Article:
Table 1 Randomized controlled trials of digital interventions targeting alcohol and other substance use reduction published from 2016 through 2019

Reduction of alcohol use

Personalized normative feedback

Personalized normative feedback (PNF) interventions provide tailored feedback delivered via self-report tools measuring substance use. The feedback is regarding individuals’ substance use behavior compared with the perception they have of substance use norms within their specific reference group and with the actual substance use behavior in that particular group [21]. Two new RCTs applying digital PNF interventions and one 4-year follow-up PNF alcohol outcome study were identified. All identified studies investigated the effect of unguided PNF and compared them to assessment only (AO). Notably, a recent Individual Patient Data (IPD) meta-analysis [18•] concluded that PNF interventions are significantly less likely to decrease low-risk drinking compared to interventions using integrated therapeutic principles (OR = 0.52).

PNF interventions are mostly used in young people, but less evidence is available for adults with more harmful drinking patterns. For this reason, the study by Johnson et al. [25] recruited 837 problem drinkers (> 5 and < 9 on the Alcohol Use Disorders Identification Test [22] (AUDIT)) from a hospital outpatient setting and compared the PNF group with an AO condition. No significant between-group differences were found. Additionally, unguided internet-based PNF compared to an AO condition was also not found to be efficacious at four-year follow-up in a community sample of problem drinkers (> 14 drinks/week, ≥ 6 drinks/occasion at least monthly, or ≥ 8 AUDIT score) [26], whereas a significant reduction in number of drinks per week had been shown during the 1-month follow-up. To our knowledge, this is the longest follow-up conducted for a PNF intervention. The results indicate that internet-based PNF interventions in community samples might lack long-term efficacy.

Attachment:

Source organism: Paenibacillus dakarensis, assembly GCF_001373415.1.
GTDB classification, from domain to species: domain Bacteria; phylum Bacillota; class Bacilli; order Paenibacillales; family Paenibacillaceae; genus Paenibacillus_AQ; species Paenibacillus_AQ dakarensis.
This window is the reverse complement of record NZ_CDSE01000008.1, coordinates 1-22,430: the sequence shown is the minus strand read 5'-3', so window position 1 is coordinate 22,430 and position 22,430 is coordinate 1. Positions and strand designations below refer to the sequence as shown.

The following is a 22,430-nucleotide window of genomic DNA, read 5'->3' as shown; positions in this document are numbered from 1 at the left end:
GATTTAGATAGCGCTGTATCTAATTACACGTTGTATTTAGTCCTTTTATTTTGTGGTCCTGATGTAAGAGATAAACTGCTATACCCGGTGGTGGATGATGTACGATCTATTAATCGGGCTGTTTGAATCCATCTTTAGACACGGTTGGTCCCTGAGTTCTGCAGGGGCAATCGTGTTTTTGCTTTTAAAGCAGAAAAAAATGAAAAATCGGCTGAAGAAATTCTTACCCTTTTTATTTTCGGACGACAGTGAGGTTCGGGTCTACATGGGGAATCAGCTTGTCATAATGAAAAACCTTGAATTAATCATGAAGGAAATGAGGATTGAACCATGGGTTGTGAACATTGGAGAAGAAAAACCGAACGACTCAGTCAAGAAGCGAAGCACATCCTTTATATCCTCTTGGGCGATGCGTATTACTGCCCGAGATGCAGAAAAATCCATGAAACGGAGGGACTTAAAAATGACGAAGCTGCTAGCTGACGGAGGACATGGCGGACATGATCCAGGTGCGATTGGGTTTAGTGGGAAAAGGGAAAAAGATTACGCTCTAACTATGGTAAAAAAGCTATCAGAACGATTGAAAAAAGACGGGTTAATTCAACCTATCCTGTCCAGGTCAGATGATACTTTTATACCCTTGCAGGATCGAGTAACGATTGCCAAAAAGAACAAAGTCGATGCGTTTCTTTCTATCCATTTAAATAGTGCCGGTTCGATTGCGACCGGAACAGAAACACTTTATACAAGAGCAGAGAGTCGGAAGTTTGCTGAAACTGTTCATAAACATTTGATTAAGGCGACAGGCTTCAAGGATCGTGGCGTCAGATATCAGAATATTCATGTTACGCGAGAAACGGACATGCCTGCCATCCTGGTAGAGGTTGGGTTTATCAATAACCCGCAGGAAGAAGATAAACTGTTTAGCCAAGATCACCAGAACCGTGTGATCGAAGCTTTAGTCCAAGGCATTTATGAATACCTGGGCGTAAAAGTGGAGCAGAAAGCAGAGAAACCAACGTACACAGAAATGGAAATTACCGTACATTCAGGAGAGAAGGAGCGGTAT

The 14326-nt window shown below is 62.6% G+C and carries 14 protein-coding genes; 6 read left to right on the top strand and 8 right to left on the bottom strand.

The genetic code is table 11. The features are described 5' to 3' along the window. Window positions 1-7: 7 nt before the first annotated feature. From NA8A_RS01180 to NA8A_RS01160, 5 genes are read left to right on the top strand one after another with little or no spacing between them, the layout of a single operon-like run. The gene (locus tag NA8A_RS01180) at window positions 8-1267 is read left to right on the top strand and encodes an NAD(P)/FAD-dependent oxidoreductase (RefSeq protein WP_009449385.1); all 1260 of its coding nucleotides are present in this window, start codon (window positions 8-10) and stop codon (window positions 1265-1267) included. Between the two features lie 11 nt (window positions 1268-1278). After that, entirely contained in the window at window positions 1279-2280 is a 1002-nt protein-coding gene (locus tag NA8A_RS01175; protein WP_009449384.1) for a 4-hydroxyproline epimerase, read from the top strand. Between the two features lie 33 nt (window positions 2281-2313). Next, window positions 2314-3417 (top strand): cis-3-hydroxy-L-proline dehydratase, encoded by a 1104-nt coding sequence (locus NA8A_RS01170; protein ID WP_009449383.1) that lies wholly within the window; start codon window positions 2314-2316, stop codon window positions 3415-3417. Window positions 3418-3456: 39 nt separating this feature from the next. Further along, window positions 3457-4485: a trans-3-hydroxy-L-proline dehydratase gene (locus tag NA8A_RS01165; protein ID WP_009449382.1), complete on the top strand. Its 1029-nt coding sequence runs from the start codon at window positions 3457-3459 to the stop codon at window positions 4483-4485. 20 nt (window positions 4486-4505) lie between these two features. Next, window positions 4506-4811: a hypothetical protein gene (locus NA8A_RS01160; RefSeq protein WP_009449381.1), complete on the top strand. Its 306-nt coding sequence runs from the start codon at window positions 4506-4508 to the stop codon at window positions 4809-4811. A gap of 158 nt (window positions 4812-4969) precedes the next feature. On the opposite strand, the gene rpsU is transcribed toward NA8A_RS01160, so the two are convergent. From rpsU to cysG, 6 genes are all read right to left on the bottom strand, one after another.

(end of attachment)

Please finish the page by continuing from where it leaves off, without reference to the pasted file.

The study by Cunningham et al. [27] applied a novel recruitment strategy, using Mechanical Turk (MTurk) to recruit problem drinkers (AUDIT score ≥ 8). MTurk is an online platform operated by Amazon offering registered individuals who are paid to perform certain tasks online (often surveys). Few psychological interventions have recruited participants via MTurk. The recruitment was extremely successful: 423 participants in 3.2 h. Participants were randomized to internet-based PNF or AO. The 3-month follow-up rate was good (85%); however, no significant between-group differences were found for the number of drinks in a typical week during follow-up. One disadvantage of paid online recruiting systems is that the samples are likely not representative of the target population and that the participants’ primary goal is to be paid rather than receive the intervention. However, such novel online recruitment methods might be of value for testing new interventions or engaging problem drinkers in the co-creation process.